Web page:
McDonnell Ends Ban On Guns In Va. State Parks

5:37 PM, Jan 19, 2011   |    comments
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RICHMOND, Va. (AP) -- Gov. Bob McDonnell has ordered an immediate end to a ban on firearms carried openly in Virginia state parks.

The Republican governor ordered Conservation and Recreation Department Director David Johnson to stop enforcing the ban in a letter sent Friday.

McDonnell also gave initial approval to another administrative change allowing firearms to be carried openly in state forests.
Concealed handgun permit holders were already free to carry firearms. The right to openly carry guns is widely recognized across Virginia.

In his letter, McDonnell wrote that the department lacks authority under state law to prohibit firearms being carried in plain view.

McDonnell said it was clear that the General Assembly never intended to restrict firearms in parks. "Lacking specific legislative authorization to further regulate firearms, the Department of Conservation and Recreation can not promulgate a regulation that does so," he wrote.

Until 2003, department regulations banned all firearms in state parks. That year, then-Gov. Mark R. Warner, a Democrat, ordered a change to allow concealed weapons.

"These regulations ... would simply allow law-abiding Virginians who legally own a firearm to exercise the same rights in a Virginia state forest or state park that they already possess while elsewhere in the commonwealth," said O'Donnell chief spokesman J. Tucker Martin.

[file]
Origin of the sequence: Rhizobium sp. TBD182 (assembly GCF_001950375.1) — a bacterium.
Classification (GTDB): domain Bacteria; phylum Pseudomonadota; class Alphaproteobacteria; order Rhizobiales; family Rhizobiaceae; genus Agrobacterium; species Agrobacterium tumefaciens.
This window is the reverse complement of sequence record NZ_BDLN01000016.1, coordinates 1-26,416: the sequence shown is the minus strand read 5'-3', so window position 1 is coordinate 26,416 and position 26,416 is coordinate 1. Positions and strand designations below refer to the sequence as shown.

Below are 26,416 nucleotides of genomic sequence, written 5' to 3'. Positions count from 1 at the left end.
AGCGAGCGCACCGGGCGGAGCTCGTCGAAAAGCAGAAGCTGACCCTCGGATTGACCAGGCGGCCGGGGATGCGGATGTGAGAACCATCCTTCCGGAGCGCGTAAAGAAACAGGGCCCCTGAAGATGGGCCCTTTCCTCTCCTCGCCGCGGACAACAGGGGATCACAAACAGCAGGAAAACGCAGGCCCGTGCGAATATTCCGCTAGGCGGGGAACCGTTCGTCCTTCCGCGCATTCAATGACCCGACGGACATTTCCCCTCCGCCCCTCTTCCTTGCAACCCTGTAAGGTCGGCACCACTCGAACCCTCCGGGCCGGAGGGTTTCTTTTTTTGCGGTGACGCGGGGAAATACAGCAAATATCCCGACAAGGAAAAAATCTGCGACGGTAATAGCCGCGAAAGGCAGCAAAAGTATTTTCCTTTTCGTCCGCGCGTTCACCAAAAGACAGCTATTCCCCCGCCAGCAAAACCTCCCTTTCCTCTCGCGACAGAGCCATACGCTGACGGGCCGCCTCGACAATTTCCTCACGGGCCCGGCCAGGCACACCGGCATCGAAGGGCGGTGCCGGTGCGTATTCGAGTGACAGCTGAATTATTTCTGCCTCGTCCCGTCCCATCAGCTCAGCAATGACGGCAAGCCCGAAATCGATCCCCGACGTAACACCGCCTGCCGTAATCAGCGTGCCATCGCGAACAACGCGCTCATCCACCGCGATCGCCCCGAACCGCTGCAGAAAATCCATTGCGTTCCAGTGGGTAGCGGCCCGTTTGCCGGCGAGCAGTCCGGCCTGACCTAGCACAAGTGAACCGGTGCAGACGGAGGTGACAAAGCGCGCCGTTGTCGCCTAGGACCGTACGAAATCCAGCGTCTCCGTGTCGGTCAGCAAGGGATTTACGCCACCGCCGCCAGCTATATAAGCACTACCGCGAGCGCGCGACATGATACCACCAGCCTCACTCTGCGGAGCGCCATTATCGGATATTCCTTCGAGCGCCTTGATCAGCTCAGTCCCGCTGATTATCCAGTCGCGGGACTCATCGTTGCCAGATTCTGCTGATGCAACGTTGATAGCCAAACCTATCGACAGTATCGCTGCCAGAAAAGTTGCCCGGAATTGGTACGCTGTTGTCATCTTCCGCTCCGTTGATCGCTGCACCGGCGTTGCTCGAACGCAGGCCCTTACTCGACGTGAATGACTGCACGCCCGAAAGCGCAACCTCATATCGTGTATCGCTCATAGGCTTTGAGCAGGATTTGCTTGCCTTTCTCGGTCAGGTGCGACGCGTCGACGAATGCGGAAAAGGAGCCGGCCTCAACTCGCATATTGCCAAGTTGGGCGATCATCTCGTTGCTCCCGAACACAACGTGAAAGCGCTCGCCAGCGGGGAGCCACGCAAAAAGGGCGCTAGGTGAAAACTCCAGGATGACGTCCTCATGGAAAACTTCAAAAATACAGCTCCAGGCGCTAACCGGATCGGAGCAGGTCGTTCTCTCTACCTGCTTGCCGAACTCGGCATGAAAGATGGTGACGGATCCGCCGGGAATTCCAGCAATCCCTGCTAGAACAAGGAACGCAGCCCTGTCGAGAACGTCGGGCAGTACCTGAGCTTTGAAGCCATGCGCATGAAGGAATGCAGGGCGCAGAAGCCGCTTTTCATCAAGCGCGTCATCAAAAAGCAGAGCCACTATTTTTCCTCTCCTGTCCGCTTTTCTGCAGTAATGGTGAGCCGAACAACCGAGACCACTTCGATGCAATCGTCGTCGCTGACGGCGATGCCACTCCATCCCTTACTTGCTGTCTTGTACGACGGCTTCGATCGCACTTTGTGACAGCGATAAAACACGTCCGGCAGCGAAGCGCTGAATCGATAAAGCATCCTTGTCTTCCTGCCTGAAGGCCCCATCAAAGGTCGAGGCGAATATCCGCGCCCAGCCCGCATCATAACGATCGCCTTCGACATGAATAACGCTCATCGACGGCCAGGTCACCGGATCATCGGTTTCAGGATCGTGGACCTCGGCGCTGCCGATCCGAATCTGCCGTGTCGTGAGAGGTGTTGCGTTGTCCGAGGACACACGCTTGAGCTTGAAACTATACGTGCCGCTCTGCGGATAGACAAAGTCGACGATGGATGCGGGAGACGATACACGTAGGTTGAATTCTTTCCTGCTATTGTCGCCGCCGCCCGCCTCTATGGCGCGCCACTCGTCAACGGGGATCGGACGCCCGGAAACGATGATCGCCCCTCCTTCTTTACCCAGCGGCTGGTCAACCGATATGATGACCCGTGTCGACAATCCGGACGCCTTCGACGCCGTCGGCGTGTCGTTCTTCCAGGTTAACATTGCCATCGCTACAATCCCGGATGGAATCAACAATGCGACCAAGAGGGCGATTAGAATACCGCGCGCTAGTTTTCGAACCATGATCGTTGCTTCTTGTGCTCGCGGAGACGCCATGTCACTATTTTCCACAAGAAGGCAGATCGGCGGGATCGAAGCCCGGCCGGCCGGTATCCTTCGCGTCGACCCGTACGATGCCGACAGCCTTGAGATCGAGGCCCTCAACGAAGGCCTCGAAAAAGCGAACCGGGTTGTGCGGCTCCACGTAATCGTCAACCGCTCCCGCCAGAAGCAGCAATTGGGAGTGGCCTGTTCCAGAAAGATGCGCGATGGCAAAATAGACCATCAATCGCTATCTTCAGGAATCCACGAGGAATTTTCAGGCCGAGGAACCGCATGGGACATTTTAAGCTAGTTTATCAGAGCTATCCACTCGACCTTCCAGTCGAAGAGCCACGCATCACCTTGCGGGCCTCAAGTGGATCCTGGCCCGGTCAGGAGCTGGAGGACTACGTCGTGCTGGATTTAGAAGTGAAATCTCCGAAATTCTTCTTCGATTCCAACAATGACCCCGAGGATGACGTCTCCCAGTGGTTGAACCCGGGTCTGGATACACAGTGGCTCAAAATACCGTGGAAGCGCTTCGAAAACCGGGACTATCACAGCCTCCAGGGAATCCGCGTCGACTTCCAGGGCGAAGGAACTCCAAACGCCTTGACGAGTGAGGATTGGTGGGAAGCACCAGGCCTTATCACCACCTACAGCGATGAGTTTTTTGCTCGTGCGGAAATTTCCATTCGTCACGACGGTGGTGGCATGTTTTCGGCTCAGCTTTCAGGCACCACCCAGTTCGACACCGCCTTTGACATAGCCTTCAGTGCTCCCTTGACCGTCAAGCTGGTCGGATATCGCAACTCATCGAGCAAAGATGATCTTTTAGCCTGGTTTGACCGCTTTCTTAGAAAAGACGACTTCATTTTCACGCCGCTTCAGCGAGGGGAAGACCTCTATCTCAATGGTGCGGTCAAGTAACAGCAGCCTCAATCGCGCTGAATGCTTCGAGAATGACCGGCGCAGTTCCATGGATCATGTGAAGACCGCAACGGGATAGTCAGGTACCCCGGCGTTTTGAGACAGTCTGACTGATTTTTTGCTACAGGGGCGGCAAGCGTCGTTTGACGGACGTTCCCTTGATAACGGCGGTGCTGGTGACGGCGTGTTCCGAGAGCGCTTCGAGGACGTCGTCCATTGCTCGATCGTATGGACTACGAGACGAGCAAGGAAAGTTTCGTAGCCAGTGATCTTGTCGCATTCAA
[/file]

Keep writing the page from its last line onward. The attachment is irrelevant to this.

In his letter to Johnson, McDonnell cites an opinion he wrote as attorney general on Sept. 26, 2008, answering an inquiry from then-Sen. Ken Cuccinelli, a Republican who is now attorney general.

In the opinion, McDonnell told Cuccinelli that although state laws don't explicitly permit weapons carried openly in parks, nothing in the law prohibits it, either. The opinion, however, did not persuade the governor at the time, Democrat Tim Kaine, to change the policy and allow firearms to be openly carried.

Gun control advocate Lori Haas, whose daughter survived a gunshot wound in the 2007 Virginia Tech massacre, said it bad for public safety and for tourism.

"You really think we're going to get tourists to Virginia parks if people are carrying firearms everywhere," Haas said. "Who would want to be camping in a state park if the person in the next campsite is carrying an AK-47?"

By BOB LEWIS
AP Political Writer

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